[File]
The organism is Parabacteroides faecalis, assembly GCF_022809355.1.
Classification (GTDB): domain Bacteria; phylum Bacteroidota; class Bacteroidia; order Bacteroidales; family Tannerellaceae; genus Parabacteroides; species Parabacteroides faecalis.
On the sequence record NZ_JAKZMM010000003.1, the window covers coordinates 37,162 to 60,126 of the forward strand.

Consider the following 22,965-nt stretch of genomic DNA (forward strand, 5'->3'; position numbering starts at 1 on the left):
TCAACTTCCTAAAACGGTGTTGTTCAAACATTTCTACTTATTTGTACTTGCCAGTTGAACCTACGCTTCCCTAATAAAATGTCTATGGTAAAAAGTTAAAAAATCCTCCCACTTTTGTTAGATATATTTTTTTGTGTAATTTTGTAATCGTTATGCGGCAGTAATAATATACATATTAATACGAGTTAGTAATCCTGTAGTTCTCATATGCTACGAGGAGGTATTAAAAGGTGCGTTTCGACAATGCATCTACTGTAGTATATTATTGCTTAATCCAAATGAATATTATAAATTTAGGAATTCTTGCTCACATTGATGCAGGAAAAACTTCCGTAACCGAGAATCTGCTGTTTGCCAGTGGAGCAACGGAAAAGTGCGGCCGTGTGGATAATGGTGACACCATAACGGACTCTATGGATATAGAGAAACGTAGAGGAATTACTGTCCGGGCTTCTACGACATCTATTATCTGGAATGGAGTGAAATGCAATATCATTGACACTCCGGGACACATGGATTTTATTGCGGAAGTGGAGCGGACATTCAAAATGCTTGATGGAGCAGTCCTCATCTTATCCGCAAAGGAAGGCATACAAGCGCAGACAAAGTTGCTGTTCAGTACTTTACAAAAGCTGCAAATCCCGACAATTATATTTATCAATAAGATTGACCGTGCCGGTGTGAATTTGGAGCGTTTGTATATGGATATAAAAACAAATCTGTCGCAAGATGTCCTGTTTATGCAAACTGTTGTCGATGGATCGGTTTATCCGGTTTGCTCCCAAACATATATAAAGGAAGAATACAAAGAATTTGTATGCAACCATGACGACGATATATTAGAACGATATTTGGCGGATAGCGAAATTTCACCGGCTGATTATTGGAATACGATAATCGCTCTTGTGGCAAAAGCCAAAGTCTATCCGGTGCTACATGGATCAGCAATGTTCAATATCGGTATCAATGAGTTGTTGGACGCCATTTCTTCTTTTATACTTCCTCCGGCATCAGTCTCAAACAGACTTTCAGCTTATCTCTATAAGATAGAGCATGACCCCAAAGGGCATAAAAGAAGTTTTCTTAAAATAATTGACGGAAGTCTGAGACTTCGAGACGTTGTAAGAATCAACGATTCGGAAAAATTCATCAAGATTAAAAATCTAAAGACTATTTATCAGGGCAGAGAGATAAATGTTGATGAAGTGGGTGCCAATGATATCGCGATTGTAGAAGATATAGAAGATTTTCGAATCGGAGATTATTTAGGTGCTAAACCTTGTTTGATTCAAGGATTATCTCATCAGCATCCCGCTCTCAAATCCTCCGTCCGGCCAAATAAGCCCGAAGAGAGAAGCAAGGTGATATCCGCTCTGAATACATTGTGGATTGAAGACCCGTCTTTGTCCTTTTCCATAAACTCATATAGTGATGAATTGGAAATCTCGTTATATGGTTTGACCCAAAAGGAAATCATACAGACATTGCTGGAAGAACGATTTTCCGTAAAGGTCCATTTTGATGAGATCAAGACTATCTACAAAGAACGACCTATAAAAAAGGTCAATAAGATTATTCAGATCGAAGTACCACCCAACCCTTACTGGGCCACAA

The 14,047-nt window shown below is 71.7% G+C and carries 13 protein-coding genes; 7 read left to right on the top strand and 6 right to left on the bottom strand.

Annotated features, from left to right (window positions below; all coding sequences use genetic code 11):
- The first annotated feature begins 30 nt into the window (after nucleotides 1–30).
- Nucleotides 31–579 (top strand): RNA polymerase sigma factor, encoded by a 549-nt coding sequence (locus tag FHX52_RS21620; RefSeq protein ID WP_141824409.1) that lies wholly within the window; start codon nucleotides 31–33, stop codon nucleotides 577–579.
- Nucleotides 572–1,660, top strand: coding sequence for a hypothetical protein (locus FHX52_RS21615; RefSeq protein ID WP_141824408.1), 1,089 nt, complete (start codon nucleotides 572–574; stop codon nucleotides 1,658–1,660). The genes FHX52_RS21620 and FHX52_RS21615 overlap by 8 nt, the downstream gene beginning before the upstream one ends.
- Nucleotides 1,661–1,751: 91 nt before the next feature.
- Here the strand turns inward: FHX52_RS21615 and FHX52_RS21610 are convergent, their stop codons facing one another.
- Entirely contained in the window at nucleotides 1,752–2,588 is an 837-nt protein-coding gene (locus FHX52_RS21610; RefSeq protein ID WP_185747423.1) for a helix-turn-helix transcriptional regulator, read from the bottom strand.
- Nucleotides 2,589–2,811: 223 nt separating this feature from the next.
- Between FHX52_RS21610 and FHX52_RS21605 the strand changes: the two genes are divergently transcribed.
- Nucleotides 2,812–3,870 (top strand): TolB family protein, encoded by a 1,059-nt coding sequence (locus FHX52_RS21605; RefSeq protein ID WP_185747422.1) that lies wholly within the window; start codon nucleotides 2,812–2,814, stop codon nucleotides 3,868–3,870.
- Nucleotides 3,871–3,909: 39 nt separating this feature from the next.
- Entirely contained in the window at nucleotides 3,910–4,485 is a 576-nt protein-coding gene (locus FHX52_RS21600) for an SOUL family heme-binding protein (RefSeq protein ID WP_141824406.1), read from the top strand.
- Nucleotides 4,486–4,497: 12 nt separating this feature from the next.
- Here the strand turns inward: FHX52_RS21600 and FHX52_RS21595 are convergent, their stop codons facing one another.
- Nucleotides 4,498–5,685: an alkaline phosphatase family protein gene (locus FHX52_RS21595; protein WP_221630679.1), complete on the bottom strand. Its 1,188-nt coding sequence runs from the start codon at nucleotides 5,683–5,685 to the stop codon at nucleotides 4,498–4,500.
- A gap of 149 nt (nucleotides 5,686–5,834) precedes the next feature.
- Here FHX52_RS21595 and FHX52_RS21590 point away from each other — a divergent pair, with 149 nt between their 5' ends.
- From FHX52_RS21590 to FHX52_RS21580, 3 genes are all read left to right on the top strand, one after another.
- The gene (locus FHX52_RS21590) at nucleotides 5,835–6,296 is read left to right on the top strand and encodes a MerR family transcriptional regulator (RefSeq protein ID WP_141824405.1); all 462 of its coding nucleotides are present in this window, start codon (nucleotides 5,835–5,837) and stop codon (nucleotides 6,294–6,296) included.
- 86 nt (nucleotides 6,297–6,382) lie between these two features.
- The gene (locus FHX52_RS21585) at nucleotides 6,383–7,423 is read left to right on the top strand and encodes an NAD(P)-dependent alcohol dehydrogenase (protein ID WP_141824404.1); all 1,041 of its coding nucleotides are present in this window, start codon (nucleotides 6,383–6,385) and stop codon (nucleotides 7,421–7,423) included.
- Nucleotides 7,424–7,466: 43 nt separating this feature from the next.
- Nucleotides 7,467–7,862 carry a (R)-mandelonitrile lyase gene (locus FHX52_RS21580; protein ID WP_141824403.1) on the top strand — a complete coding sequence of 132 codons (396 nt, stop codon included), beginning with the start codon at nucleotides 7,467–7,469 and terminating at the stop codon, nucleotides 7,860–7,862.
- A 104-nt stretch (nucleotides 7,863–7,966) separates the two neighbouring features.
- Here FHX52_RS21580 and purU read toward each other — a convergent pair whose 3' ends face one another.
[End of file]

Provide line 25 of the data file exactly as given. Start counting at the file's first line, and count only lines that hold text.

- The gene (locus FHX52_RS21590) at nucleotides 5,835–6,296 is read left to right on the top strand and encodes a MerR family transcriptional regulator (RefSeq protein ID WP_141824405.1); all 462 of its coding nucleotides are present in this window, start codon (nucleotides 5,835–5,837) and stop codon (nucleotides 6,294–6,296) included.